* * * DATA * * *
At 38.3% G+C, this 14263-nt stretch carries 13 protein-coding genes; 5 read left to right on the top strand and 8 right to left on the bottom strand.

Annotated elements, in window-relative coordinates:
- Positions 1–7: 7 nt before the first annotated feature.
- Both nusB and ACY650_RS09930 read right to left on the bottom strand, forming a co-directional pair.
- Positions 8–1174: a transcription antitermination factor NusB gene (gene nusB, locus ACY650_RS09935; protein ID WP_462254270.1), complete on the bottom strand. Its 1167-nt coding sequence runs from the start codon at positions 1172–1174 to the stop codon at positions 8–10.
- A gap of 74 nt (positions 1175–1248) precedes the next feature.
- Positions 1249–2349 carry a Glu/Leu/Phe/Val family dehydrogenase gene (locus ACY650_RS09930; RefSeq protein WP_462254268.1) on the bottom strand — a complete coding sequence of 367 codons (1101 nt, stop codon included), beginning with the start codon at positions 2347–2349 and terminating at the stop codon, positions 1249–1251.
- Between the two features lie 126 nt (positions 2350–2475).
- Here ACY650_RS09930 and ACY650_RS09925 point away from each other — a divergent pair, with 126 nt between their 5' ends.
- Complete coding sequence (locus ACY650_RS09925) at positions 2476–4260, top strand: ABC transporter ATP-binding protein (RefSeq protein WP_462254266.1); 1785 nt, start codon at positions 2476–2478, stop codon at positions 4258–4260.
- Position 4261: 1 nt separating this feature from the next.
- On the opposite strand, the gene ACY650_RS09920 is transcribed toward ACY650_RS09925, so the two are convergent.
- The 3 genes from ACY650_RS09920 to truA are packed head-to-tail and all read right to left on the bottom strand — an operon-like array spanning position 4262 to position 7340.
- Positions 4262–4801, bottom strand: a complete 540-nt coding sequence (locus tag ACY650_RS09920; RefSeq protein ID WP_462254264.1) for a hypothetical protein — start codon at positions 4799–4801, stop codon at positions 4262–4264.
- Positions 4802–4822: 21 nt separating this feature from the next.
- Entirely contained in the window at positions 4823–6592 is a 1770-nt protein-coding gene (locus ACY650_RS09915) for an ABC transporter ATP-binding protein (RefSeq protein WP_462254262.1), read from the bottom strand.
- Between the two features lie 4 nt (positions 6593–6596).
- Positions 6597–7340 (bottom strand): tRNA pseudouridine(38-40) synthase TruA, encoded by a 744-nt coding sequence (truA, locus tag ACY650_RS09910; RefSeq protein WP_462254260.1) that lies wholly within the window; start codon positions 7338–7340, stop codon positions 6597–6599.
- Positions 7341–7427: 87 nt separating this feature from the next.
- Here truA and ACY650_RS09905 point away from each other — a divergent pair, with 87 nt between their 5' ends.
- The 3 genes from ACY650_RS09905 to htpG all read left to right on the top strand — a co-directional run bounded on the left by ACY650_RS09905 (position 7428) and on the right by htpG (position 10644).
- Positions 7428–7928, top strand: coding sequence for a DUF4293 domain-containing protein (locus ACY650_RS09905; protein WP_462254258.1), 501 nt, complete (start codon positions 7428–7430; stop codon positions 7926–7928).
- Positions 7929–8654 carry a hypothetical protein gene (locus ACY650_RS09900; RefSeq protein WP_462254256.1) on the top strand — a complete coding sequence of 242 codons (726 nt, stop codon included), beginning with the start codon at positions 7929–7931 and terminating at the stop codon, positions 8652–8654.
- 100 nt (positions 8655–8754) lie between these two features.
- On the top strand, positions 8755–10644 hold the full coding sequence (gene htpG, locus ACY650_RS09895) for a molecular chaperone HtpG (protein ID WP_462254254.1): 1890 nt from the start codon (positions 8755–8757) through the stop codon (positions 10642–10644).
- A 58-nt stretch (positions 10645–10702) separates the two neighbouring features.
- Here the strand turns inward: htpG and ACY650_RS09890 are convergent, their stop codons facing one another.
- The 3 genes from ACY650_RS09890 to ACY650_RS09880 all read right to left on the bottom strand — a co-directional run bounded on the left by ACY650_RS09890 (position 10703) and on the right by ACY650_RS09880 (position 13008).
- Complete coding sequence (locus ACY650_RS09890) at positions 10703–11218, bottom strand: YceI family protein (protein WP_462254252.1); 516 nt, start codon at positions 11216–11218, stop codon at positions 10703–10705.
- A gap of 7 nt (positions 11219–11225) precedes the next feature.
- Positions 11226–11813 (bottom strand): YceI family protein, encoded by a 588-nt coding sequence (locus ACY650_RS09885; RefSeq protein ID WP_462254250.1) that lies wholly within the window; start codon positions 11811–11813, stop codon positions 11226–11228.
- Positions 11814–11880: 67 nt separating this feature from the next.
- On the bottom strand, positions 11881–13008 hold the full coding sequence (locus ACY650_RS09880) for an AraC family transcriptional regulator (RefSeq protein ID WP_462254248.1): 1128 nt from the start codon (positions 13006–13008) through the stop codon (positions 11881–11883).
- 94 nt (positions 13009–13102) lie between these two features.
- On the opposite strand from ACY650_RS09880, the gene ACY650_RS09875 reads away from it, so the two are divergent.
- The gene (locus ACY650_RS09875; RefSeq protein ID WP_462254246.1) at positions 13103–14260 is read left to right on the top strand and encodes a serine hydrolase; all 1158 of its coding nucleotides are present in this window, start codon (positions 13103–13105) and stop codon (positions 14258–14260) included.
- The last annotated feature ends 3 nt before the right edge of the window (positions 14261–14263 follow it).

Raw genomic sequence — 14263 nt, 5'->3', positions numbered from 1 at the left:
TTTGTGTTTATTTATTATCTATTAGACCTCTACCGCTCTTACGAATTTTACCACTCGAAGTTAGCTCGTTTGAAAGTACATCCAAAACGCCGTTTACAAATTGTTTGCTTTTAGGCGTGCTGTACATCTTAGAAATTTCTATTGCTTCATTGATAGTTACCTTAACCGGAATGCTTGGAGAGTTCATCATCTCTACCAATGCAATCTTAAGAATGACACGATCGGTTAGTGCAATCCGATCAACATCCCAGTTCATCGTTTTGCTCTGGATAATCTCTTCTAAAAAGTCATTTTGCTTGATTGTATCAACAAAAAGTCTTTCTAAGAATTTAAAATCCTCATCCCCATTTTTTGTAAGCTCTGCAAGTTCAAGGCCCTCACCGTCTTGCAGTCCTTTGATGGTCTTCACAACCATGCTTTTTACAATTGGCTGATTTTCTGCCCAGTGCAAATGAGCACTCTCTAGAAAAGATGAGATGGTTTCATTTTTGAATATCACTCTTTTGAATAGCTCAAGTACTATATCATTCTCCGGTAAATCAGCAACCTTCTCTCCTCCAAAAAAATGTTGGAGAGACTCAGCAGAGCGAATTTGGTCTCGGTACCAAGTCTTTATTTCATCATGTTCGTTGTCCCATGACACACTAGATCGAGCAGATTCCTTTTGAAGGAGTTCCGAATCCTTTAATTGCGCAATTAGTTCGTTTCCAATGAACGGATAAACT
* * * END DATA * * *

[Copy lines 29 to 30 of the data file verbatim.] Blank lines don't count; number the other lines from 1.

- Complete coding sequence (locus ACY650_RS09890) at positions 10703–11218, bottom strand: YceI family protein (protein WP_462254252.1); 516 nt, start codon at positions 11216–11218, stop codon at positions 10703–10705.
- A gap of 7 nt (positions 11219–11225) precedes the next feature.